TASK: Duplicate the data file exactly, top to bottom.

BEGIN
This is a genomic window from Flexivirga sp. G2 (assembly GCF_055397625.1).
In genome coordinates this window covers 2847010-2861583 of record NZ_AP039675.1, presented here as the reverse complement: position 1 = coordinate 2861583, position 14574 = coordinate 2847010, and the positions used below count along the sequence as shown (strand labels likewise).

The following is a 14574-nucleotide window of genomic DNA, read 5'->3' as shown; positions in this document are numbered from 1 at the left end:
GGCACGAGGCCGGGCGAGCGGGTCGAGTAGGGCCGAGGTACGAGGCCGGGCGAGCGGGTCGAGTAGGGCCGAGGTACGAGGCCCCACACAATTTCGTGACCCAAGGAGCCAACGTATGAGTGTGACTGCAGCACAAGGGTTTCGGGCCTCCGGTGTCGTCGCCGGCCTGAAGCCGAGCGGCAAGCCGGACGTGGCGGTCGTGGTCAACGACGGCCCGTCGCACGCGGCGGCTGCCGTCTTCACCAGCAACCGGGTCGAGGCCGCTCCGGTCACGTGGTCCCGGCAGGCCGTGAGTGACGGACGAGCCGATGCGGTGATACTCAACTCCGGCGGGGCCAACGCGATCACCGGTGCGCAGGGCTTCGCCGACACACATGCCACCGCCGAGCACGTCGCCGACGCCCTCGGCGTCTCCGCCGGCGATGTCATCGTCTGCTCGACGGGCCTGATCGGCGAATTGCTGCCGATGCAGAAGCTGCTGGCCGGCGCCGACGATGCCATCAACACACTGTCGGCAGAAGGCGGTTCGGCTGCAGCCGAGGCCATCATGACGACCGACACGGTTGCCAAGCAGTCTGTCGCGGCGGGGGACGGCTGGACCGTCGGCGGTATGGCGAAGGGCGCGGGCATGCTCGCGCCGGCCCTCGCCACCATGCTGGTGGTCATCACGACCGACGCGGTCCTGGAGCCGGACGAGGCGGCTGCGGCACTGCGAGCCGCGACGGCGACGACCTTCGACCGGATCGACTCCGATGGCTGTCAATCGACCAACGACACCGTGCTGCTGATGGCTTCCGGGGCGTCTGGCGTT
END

This is a genomic window from Flexivirga sp. G2 (assembly GCF_055397625.1).
In genome coordinates this window covers 2847010-2861583 of record NZ_AP039675.1, presented here as the reverse complement: position 1 = coordinate 2861583, position 14574 = coordinate 2847010, and the positions used below count along the sequence as shown (strand labels likewise).

The following is a 14574-nucleotide window of genomic DNA, read 5'->3' as shown; positions in this document are numbered from 1 at the left end:
GGCACGAGGCCGGGCGAGCGGGTCGAGTAGGGCCGAGGTACGAGGCCGGGCGAGCGGGTCGAGTAGGGCCGAGGTACGAGGCCCCACACAATTTCGTGACCCAAGGAGCCAACGTATGAGTGTGACTGCAGCACAAGGGTTTCGGGCCTCCGGTGTCGTCGCCGGCCTGAAGCCGAGCGGCAAGCCGGACGTGGCGGTCGTGGTCAACGACGGCCCGTCGCACGCGGCGGCTGCCGTCTTCACCAGCAACCGGGTCGAGGCCGCTCCGGTCACGTGGTCCCGGCAGGCCGTGAGTGACGGACGAGCCGATGCGGTGATACTCAACTCCGGCGGGGCCAACGCGATCACCGGTGCGCAGGGCTTCGCCGACACACATGCCACCGCCGAGCACGTCGCCGACGCCCTCGGCGTCTCCGCCGGCGATGTCATCGTCTGCTCGACGGGCCTGATCGGCGAATTGCTGCCGATGCAGAAGCTGCTGGCCGGCGCCGACGATGCCATCAACACACTGTCGGCAGAAGGCGGTTCGGCTGCAGCCGAGGCCATCATGACGACCGACACGGTTGCCAAGCAGTCTGTCGCGGCGGGGGACGGCTGGACCGTCGGCGGTATGGCGAAGGGCGCGGGCATGCTCGCGCCGGCCCTCGCCACCATGCTGGTGGTCATCACGACCGACGCGGTCCTGGAGCCGGACGAGGCGGCTGCGGCACTGCGAGCCGCGACGGCGACGACCTTCGACCGGATCGACTCCGATGGCTGTCAATCGACCAACGACACCGTGCTGCTGATGGCTTCCGGGGCGTCTGGCGTT